Could the claims that made up the Lowry-Hill Group of overlapped? Yes. With no official survey available for the Lowry-Hill Group, we simply do not know as to what extent, if any, or how the senior lodes were set/positioned on the ground. This is only one example of how the platting of M.S. 2424 could have been finessed by Fisher.
The second part of the ground description of the Surenough lends another unknown, as it states 1.5 miles northerly from ‘Derby Mill’. What Derby Mill in 1905 1.5 miles to the south?
Why was it considered Derby? The Derby claim couldn’t have been to the south (what south) of the Surenough 1.5 miles. Is this an arrastra site or small mill on another claim considered a Derby Mine? It is also not the Puritan Mine, which did not contain the Derby shaft, and also was not there on the ground 1.5 miles to the south of present day purported Surenough.
It is more likely that the description is claiming that the Derby Mine is the theoretical position of the Puritan Lode as M.S. platted, and the ‘mill’ that ended up being depicted on M.S. 2424 on or about the the area of the theoretical Puritan lode in the 1907 Plat by Fisher was a future intention for the plan of claim. A solid work of fiction to be considered in advance by SP Hill, TC Hill and Al Mulvernon. Samuel ‘SP’ Hill is one of the the Lowry-Hill claimants and of several claims for himself and the Ideal Mining Co., allegedly existing at the same locus.
If the claimants of the Surenough Lode are supposed to be referring to the Mill location as presented by the 1907 M.S. 2424 field notes, its location is shown on the plat. But the notice of mining location is dated 1905. This location is in a different location than the drawn plat’s depiction as referenced to a Mill location on the theoretical Puritan, and again, neither are the Derby Mill. There is no Mill on the Derby lode either, there wasn’t, nor would there be.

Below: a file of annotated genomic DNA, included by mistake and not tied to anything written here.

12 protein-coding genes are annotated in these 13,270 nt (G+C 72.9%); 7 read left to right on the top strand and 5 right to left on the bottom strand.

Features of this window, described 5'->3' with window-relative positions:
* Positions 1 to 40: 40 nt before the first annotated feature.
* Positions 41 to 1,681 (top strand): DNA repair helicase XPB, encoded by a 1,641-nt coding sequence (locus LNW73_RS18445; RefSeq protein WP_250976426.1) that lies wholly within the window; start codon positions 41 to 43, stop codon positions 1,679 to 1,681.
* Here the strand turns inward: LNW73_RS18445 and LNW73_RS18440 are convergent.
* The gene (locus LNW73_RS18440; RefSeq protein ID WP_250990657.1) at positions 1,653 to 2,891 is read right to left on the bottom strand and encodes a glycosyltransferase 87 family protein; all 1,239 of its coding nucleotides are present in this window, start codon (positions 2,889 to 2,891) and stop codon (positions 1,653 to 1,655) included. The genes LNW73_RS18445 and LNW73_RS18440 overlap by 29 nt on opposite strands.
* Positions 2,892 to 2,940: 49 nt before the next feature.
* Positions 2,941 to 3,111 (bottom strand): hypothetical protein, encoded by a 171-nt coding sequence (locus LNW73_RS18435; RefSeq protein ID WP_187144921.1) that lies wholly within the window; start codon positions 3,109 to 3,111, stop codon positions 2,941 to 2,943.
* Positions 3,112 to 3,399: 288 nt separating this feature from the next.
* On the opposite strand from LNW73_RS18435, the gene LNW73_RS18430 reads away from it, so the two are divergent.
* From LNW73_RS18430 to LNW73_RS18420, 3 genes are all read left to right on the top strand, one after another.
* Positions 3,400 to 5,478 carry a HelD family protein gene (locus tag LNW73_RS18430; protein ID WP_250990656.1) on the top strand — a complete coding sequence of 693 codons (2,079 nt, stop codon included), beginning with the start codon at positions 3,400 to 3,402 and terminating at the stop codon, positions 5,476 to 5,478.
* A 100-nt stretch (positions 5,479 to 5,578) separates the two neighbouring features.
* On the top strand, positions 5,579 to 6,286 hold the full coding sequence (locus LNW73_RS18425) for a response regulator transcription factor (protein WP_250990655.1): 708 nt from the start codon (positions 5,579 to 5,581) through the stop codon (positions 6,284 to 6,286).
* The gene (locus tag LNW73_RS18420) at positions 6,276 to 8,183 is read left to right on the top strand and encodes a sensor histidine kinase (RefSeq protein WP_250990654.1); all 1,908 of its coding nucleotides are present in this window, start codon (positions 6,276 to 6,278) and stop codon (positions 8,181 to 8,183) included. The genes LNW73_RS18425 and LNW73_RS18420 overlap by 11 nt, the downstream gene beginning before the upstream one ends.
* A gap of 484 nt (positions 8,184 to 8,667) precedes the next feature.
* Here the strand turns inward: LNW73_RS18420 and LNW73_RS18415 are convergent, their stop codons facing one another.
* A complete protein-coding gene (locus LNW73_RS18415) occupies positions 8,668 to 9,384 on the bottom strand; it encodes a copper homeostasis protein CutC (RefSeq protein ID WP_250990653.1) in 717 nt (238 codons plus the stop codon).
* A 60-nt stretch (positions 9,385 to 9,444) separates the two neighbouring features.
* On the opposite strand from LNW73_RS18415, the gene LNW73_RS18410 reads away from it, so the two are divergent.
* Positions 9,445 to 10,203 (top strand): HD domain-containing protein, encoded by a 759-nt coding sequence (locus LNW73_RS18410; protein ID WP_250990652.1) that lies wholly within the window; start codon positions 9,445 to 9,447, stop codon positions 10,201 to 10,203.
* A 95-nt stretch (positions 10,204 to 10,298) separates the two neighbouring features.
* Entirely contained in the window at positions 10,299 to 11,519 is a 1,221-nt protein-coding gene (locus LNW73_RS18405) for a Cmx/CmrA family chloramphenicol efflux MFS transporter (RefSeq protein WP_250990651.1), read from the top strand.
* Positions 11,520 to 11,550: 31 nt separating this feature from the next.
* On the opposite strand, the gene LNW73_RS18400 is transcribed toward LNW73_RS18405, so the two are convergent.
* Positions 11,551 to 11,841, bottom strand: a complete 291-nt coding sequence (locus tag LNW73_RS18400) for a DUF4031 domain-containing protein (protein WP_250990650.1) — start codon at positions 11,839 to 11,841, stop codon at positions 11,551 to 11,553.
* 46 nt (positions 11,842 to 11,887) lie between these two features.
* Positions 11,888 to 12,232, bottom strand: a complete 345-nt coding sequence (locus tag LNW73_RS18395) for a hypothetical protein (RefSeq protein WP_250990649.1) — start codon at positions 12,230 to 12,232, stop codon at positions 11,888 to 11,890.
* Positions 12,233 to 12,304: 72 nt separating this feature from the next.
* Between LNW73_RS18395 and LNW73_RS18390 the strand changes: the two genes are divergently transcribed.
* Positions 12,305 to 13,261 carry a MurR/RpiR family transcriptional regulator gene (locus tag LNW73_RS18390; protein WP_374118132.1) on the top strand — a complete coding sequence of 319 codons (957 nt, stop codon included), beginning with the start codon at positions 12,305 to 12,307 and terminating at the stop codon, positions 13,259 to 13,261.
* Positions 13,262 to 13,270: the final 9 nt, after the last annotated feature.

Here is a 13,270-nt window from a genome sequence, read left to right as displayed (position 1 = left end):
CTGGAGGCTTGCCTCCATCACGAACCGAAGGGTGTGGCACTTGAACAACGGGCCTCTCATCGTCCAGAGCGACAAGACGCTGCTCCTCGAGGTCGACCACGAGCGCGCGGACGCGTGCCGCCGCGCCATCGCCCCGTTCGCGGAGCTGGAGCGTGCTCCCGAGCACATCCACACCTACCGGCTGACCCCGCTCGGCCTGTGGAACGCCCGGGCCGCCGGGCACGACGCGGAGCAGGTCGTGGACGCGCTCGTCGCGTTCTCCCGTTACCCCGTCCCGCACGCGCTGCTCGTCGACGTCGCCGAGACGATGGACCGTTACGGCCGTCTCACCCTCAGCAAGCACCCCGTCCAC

Back to the Surenough Lode depiction of ‘discovery’ on M.S. 2424. The claim runs 600’ to the east of this point. M.S. 2424 is depicting a discovery at almost the east end line of the Surenough, which would be leaving out nearly 600’ feet of claim to the east.
The total length platted by Fisher is only 730 feet, but Fisher is depicting that he is acknowledging the full size of the Surenough, but running it further in the wrong direction westerly to the tune of an additional 770’! There is no indication of any other shaft or discovery point for the Surenough. If this is in fact the discovery shaft as located a mere two years prior in 1905, we would have a near 600’ foot overlap over the Great Eastern Lode, which is really not an overlap since the G.E. has senior rights. This in and of itself could void the Surenough Notice of mining location. How would anyone explain the 770’ running westerly from the M.S. 2424 sideline? If any of this was to be trusted, that would be creating and additional near 600’ westerly on the plat, that never existed, nor was ever being claimed for the Surenough, according to the record.
Fisher did not survey this, someone, maybe Fisher, created it. There is no indication that he ever walked any of the lines, let alone the Surenough claim. The stretched Lode Corners drawn at S. 85deg W. are simply not mentioned in the field notes. They are fictitious projections. The end lines are also fictitious.